Bad Angel Rule #82
I’ve been running long enough and suffered enough injuries to know that overtraining is your worst enemy. I know it’s easy to become obsessed with your training plan and filling your calendar with mileage, but I can’t stress this enough: you must include rest days. I don’t know what the perfect balance is, but here are some signs that you are running too much:
- Your resting heart rate is higher than normal. Remember: a runner’s heart is enlarged and normally beats slower (more effeciently) than a non-runner. If you feel it racing when you are sitting around, take note.
- You aren’t sleeping. This might be a direct result of the raised RHR, but this happens to me every time.
- You aren’t getting faster or feeling stronger. Although bad runs happen (all the time), if you aren’t seeing an improvement in your overall performance, you are probably overtraining.
- Your mental state of mind is dwindling. If the very thought of running is exhausting, then your body is trying to tell you something. This is different than the list of excuses that pop up because you are feeling lazy; we’re talking about the pure exhaustion that you shouldn’t ignore.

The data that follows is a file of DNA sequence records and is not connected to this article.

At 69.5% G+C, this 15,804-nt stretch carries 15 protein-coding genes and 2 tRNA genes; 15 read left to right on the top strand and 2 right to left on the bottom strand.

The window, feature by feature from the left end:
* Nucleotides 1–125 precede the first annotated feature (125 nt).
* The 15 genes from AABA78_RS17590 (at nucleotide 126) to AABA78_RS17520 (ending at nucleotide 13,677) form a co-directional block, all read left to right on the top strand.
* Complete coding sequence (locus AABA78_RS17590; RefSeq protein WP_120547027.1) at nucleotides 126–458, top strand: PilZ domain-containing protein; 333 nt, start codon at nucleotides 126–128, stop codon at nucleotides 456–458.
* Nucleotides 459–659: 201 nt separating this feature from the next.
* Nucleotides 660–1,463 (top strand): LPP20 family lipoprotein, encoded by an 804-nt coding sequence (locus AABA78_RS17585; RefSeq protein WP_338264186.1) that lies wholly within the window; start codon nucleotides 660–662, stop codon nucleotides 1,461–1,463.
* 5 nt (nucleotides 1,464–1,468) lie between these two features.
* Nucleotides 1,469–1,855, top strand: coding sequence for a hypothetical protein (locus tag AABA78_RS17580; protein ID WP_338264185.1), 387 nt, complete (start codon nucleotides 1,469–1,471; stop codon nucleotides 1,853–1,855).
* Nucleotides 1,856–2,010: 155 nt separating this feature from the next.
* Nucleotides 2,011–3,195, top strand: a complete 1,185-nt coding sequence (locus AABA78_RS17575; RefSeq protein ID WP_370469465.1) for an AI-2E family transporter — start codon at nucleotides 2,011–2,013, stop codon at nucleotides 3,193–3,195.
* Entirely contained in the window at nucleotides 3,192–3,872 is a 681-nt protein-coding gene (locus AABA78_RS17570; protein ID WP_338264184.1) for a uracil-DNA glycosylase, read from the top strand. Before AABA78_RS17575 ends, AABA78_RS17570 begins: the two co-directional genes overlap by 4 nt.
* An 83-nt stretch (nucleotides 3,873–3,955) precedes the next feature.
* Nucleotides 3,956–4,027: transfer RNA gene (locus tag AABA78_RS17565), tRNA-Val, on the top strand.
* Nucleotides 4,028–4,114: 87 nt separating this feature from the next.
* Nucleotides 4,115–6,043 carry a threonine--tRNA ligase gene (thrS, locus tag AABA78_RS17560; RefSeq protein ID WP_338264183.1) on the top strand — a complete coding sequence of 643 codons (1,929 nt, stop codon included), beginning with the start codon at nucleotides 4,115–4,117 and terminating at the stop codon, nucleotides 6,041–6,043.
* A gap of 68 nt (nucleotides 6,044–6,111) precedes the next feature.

- You have a nagging injury that keeps flaring up. If your IT band hurts at the end of your runs, you are over-doing it. If your knee is aching, repeatedly, you need to rest. Your body is intelligent — listen to it. You can’t push back the wall of injury, you just won’t win.
This is an issue for all athletes. We love to push our bodies to see what we can do, but we can’t push them to the point of breaking. The experts realize this and have formulated an algorithm that calculates your perfect training plan for resting. It’s called Restwise, and it sounds pretty cool. And if you want to be a serious runner, one who goes the distance without injuries, do the right thing and REST. — Amie